International Construction: From Transnational to Global
- Publication Type:
- Conference Proceeding
- Proceedings: 38th AUBEA International Conference Website, 2013, pp. 1 - 10
- Issue Date:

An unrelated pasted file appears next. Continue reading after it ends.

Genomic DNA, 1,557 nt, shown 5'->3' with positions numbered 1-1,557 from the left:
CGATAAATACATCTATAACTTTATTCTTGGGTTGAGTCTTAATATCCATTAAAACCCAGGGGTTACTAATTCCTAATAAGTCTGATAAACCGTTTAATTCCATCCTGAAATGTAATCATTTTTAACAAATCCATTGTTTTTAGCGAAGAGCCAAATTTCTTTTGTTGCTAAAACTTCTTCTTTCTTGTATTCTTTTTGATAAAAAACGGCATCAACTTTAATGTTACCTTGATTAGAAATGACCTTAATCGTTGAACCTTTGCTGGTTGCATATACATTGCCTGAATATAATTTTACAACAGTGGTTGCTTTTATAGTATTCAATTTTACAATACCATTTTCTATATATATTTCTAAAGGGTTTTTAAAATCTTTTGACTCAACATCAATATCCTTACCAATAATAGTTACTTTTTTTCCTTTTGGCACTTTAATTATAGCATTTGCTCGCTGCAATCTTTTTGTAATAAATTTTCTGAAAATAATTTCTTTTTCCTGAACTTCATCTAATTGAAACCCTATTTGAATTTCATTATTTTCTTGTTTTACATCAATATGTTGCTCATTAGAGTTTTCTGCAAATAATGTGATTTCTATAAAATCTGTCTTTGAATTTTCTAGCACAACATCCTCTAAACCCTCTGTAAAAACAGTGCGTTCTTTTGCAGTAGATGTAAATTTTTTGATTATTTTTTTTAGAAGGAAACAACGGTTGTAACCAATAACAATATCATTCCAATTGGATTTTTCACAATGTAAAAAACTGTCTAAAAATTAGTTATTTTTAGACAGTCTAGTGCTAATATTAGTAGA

Globalisation has transformed the world and national economies and had a profound impact on the way we live. The construction industry has been part of this transformation, driven by a number of factors. The development of the concept of globalisation in construction is divided into three chronological periods. The first starts with the work of Strassman and Wells (1988) and includes Hawk on the formation of the new construction industry (1991) and Abdul-Aziz's (1994) comparison of Japanese and American international construction firms. These writers document the change from the transnational firm discussed by Strassman and Wells within a conventional trade theory to Hawks and Abdul-Azizs work on the characteristics of the global firm operating in a globalised market. The second period runs from 1994 to about 2007 and the review identifies issues thought to be important in international construction at the time: competitiveness, technology and technology transfer, procurement and mergers and acquisitions. They draw surprisingly little from the previous discussion of globalisation, treating each issue in isolation. The third period starts about 2007 and brings together the different strands of thinking into a new, more mature, but equally footloose concept of globalisation. The review finds that there has been little progress in the appreciation of the effects of globalisation on the construction industry, which is surprising given the importance of the topic. The review concludes that there are a number of mega projects that call for firms with global outlooks, capabilities and strategies, but there is no global market in terms of how global manufacturing firms compete against each other. However, globalisation has created a new type of firms that in effect represent the development of a new industry that is changing our concept of construction.
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